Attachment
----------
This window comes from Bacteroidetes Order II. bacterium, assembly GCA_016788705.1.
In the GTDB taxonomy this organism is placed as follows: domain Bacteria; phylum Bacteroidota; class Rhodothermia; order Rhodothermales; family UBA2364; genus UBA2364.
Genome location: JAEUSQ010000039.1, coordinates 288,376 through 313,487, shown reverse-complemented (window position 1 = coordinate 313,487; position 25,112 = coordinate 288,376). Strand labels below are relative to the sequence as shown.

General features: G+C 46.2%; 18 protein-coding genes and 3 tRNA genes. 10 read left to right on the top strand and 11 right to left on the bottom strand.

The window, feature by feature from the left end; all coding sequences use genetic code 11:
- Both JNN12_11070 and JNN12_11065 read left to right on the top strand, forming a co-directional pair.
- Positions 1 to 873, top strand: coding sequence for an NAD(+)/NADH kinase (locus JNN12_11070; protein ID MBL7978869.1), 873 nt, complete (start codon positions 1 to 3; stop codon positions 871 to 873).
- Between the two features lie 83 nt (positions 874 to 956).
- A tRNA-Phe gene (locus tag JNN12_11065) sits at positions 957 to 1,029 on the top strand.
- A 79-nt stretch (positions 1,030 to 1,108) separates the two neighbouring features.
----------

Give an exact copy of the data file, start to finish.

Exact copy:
This window comes from Bacteroidetes Order II. bacterium, assembly GCA_016788705.1.
In the GTDB taxonomy this organism is placed as follows: domain Bacteria; phylum Bacteroidota; class Rhodothermia; order Rhodothermales; family UBA2364; genus UBA2364.
Genome location: JAEUSQ010000039.1, coordinates 288,376 through 313,487, shown reverse-complemented (window position 1 = coordinate 313,487; position 25,112 = coordinate 288,376). Strand labels below are relative to the sequence as shown.

General features: G+C 46.2%; 18 protein-coding genes and 3 tRNA genes. 10 read left to right on the top strand and 11 right to left on the bottom strand.

The window, feature by feature from the left end; all coding sequences use genetic code 11:
- Both JNN12_11070 and JNN12_11065 read left to right on the top strand, forming a co-directional pair.
- Positions 1 to 873, top strand: coding sequence for an NAD(+)/NADH kinase (locus JNN12_11070; protein ID MBL7978869.1), 873 nt, complete (start codon positions 1 to 3; stop codon positions 871 to 873).
- Between the two features lie 83 nt (positions 874 to 956).
- A tRNA-Phe gene (locus tag JNN12_11065) sits at positions 957 to 1,029 on the top strand.
- A 79-nt stretch (positions 1,030 to 1,108) separates the two neighbouring features.